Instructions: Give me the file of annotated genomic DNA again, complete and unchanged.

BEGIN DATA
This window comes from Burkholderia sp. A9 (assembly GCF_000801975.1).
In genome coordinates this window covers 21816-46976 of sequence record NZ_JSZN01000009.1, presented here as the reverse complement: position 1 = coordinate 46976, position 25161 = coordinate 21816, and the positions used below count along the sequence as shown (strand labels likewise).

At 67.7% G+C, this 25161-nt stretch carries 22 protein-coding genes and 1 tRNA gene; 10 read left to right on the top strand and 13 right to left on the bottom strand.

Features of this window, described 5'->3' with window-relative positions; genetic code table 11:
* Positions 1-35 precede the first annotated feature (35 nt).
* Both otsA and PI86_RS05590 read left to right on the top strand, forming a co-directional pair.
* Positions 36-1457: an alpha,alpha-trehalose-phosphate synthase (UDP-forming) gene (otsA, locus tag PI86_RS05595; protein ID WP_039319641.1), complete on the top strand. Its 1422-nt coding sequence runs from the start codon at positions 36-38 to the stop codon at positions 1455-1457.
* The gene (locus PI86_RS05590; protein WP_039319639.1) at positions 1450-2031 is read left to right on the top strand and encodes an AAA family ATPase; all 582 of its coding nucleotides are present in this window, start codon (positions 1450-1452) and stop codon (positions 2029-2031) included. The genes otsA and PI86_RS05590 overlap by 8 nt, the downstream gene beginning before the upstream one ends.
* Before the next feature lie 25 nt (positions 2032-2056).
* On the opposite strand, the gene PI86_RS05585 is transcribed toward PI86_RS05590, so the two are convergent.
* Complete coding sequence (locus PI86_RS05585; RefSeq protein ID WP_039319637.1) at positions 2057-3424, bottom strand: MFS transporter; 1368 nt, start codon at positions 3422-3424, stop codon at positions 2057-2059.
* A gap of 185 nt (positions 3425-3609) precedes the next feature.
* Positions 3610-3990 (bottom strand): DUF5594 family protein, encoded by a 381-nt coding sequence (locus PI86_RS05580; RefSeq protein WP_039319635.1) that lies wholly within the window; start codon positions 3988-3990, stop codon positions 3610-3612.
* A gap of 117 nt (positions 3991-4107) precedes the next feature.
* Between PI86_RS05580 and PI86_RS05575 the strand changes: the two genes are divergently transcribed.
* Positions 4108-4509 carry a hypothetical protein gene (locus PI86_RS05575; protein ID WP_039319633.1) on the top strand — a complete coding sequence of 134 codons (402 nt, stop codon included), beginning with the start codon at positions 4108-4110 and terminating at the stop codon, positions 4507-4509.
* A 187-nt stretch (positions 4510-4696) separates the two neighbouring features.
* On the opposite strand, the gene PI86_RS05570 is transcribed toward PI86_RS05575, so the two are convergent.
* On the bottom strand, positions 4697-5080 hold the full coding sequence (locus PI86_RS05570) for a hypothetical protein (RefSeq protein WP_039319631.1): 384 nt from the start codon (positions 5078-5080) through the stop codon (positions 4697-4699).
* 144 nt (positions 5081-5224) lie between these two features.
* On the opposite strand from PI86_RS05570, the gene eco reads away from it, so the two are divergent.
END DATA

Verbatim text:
This window comes from Burkholderia sp. A9 (assembly GCF_000801975.1).
In genome coordinates this window covers 21816-46976 of sequence record NZ_JSZN01000009.1, presented here as the reverse complement: position 1 = coordinate 46976, position 25161 = coordinate 21816, and the positions used below count along the sequence as shown (strand labels likewise).

At 67.7% G+C, this 25161-nt stretch carries 22 protein-coding genes and 1 tRNA gene; 10 read left to right on the top strand and 13 right to left on the bottom strand.

Features of this window, described 5'->3' with window-relative positions; genetic code table 11:
* Positions 1-35 precede the first annotated feature (35 nt).
* Both otsA and PI86_RS05590 read left to right on the top strand, forming a co-directional pair.
* Positions 36-1457: an alpha,alpha-trehalose-phosphate synthase (UDP-forming) gene (otsA, locus tag PI86_RS05595; protein ID WP_039319641.1), complete on the top strand. Its 1422-nt coding sequence runs from the start codon at positions 36-38 to the stop codon at positions 1455-1457.
* The gene (locus PI86_RS05590; protein WP_039319639.1) at positions 1450-2031 is read left to right on the top strand and encodes an AAA family ATPase; all 582 of its coding nucleotides are present in this window, start codon (positions 1450-1452) and stop codon (positions 2029-2031) included. The genes otsA and PI86_RS05590 overlap by 8 nt, the downstream gene beginning before the upstream one ends.
* Before the next feature lie 25 nt (positions 2032-2056).
* On the opposite strand, the gene PI86_RS05585 is transcribed toward PI86_RS05590, so the two are convergent.
* Complete coding sequence (locus PI86_RS05585; RefSeq protein ID WP_039319637.1) at positions 2057-3424, bottom strand: MFS transporter; 1368 nt, start codon at positions 3422-3424, stop codon at positions 2057-2059.
* A gap of 185 nt (positions 3425-3609) precedes the next feature.
* Positions 3610-3990 (bottom strand): DUF5594 family protein, encoded by a 381-nt coding sequence (locus PI86_RS05580; RefSeq protein WP_039319635.1) that lies wholly within the window; start codon positions 3988-3990, stop codon positions 3610-3612.
* A gap of 117 nt (positions 3991-4107) precedes the next feature.
* Between PI86_RS05580 and PI86_RS05575 the strand changes: the two genes are divergently transcribed.
* Positions 4108-4509 carry a hypothetical protein gene (locus PI86_RS05575; protein ID WP_039319633.1) on the top strand — a complete coding sequence of 134 codons (402 nt, stop codon included), beginning with the start codon at positions 4108-4110 and terminating at the stop codon, positions 4507-4509.
* A 187-nt stretch (positions 4510-4696) separates the two neighbouring features.
* On the opposite strand, the gene PI86_RS05570 is transcribed toward PI86_RS05575, so the two are convergent.
* On the bottom strand, positions 4697-5080 hold the full coding sequence (locus PI86_RS05570) for a hypothetical protein (RefSeq protein WP_039319631.1): 384 nt from the start codon (positions 5078-5080) through the stop codon (positions 4697-4699).
* 144 nt (positions 5081-5224) lie between these two features.
* On the opposite strand from PI86_RS05570, the gene eco reads away from it, so the two are divergent.